We also discussed last episode that when you have to tell someone you’re the boss, then you ain’t the boss.

June literally tells Commander Lawrence that she is the boss this episode.

I’ve made the comparison between June and Walter White on Breaking Bad a few times in this blog series and I still firmly believe that the comparison is apropos.

Both shows track the lives of two ordinary people who change in drastic ways while facing life changing circumstances. They evolve to become better, and worse, versions of themselves for the sake of survival, but also because that act of survival is what drives them in evil and unexpected ways.

HOWEVA

There is one big difference between The Handmaid’s Tale and Breaking Bad – THT constantly has to TELL you that June is badass and is the boss.  Whereas Breaking Bad just let Walter’s actions do the talking. See for yourself.

Are you telling me that you can’t just feel who is in charge here:

And, yet, in The Handmaid’s Tale, we get this:

Yes, it is well shot and certainly well acted by both Whitford and especially Moss, but we are being TOLD yet again that June is the boss.

OK, June stands up and the camera angle suggests that she is on the same plane, if not higher, than Lawrence and she even tells his what to do after he’s made his “decision”. It’s a visual representation of June, and her cause, finally transforming into a tactile movement with an actual plan which can overthrow the patriarchy of Gilead. Awesome. But, again, we’re still being told.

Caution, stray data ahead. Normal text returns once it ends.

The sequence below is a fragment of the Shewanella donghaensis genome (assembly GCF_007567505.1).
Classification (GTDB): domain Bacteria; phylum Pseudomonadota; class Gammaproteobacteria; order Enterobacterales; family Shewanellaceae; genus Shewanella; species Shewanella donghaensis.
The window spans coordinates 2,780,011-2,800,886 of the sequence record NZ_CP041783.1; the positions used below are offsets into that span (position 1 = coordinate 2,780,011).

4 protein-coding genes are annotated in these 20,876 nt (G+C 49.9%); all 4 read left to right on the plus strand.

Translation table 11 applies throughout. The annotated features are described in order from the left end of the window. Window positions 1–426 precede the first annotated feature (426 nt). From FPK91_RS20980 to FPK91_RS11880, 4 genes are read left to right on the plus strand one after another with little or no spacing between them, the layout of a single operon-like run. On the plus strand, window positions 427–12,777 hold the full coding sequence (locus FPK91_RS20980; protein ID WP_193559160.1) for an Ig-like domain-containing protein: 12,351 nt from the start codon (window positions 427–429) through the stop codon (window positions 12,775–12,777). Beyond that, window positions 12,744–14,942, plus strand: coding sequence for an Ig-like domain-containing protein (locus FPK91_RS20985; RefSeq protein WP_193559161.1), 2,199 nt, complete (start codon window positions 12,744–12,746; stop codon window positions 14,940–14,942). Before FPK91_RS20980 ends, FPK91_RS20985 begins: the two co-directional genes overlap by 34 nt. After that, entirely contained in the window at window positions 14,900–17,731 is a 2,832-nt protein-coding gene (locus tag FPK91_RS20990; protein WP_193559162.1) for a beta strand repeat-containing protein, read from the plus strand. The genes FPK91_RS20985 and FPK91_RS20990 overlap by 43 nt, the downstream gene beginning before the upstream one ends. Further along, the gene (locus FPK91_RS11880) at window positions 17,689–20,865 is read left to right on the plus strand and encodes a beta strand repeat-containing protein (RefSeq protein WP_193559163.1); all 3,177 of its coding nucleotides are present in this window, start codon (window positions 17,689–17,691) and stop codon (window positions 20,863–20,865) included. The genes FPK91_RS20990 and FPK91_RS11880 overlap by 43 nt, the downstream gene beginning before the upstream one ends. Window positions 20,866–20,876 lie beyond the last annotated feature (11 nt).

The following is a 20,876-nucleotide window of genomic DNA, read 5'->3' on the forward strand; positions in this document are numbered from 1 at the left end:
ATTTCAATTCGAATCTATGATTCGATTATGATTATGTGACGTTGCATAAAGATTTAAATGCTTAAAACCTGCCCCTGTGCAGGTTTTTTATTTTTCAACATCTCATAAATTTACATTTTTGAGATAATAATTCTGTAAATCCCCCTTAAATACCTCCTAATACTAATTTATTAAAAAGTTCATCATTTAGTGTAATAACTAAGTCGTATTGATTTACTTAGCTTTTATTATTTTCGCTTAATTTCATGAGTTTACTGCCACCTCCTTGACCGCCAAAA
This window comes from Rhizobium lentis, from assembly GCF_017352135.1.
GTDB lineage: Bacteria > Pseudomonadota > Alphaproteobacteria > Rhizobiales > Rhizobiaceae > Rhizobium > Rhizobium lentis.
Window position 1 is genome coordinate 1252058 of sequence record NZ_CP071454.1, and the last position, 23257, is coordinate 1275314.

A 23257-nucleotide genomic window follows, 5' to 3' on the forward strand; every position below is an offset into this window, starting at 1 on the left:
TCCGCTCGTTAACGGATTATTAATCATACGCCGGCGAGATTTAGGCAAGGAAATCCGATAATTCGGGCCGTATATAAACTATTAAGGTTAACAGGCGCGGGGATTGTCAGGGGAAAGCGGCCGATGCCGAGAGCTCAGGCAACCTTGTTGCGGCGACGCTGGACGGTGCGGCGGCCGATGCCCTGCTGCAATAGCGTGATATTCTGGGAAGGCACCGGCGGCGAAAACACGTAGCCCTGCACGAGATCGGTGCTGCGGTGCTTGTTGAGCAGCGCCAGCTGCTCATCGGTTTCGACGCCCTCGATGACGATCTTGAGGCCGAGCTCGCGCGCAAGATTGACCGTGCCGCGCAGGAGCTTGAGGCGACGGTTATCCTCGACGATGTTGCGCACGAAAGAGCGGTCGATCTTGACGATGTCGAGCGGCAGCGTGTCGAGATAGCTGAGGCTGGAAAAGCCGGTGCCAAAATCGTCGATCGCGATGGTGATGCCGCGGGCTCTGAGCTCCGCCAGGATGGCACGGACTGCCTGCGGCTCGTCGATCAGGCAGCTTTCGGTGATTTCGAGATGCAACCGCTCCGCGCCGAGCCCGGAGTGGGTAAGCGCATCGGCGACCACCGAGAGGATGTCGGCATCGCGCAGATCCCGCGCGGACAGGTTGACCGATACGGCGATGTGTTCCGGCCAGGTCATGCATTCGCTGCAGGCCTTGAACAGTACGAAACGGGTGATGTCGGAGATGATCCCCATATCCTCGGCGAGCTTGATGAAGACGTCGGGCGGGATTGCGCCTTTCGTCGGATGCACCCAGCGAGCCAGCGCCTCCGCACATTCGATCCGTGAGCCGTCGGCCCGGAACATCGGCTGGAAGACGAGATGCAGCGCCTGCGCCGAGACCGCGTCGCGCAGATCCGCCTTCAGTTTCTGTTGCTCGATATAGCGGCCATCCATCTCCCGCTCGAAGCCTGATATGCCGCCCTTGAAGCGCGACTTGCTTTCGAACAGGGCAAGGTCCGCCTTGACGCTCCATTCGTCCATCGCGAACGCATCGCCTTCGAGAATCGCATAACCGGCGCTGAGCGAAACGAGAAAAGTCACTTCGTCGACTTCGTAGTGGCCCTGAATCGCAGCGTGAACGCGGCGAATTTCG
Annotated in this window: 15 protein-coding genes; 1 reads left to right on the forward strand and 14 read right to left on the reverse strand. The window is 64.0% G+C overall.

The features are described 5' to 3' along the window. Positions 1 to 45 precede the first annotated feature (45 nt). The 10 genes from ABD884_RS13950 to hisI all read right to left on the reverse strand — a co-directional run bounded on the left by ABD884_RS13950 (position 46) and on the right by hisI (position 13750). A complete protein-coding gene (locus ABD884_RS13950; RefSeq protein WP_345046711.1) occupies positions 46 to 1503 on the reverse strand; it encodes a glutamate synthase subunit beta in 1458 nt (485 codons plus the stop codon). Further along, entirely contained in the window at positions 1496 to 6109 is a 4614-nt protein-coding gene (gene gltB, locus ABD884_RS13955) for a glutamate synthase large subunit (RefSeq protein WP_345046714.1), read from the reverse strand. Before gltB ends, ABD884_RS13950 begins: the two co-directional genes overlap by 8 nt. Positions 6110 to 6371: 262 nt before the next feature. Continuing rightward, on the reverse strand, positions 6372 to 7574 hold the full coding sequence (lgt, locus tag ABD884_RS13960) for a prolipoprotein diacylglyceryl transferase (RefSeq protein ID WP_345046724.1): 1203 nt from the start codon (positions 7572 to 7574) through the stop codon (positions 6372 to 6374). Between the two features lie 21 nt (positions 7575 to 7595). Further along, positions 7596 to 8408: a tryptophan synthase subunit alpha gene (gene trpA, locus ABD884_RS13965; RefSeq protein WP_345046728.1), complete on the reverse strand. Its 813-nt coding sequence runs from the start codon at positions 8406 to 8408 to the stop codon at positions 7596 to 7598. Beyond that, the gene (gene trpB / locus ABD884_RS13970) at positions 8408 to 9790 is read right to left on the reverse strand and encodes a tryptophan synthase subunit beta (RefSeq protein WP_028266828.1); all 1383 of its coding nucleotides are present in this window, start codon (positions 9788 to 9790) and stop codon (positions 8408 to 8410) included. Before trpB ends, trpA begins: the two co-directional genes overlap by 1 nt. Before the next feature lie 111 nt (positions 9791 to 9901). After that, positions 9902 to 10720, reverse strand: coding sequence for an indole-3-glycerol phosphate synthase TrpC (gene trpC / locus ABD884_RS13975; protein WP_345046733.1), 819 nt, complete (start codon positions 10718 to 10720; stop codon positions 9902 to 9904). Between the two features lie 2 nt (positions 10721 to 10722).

Does this moment feel earned? Or, was it just inevitable?  That’s the real issue.

All this aside however, I actually quite enjoyed the episode.  You are probably not receiving that kind of reflection from me at the moment, but I promise it’s true. It’s true because there is one saving grace to the finale: symmetry.

The symmetry of this episode makes not only this episode, but this entire season, worth the journey.

I can look past all the micro issues with this episode – logic, narrative, and easily passed roadblocks — when I take step back and look at “Mayday” through a much larger macro lens.

Consider June’s starting point in season 3. She chooses to stay in Gilead to look for Hannah, she is subject to Commander Lawrence’s quirky life, she undergoes another ceremony and she has no real plan. By the end of this season, though. June ends up free from Lawrence and “in charge”, she rescues 52 kids, she has united Marthas and Handmaids alike, and she is willing to sacrifice herself for the cause.

Now, on paper, that is a clear arc that is worthy of our character. How we get there is for a later debate on the finer mechanics of the series, but is a clear arc nonetheless.

This kind of arc is enhanced by the symmetry on display from the beginning moments of this episode.

Bruce Miller evokes the original series opening with the aftermath of June being captured and running from the Guardians and that is absolutely by design.

As such, we are now asked to compare June from at the start of it all — someone who cowers in fear of Gilead running away from the Guardians to save her child — to the June at the end of this season — someone who stands up in defiance of Gilead, running towards the Guardians in order to save children.

Moreover, June is carted away by Guardians, in blackness, full of terror, unaware of her fate, and among other terrified women that are in the same predicament as she. Whereas at the end of this episode, she is being carried by her fellow handmaids on a makeshift stretcher while being bathed in light, satisfied with her sacrifice for the children, at peace with her choices. and among women her are equally as satisfied. This is powerful stuff.

Yet, the symmetry doesn’t end with June. Does it make total sense that June has a gun and doesn’t fire it to save her plan/handmaids/children? Not really.  But, it does make thematic sense. The handmaids were once ordered by Aunt Lydia (the personification of gender traitor and Gilead in there eyes) to stone one of their own and they refused. Now they are fighting Gilead’s Guardians and they are doing it with, you guessed it, stones they are willingly hurling on the own accord.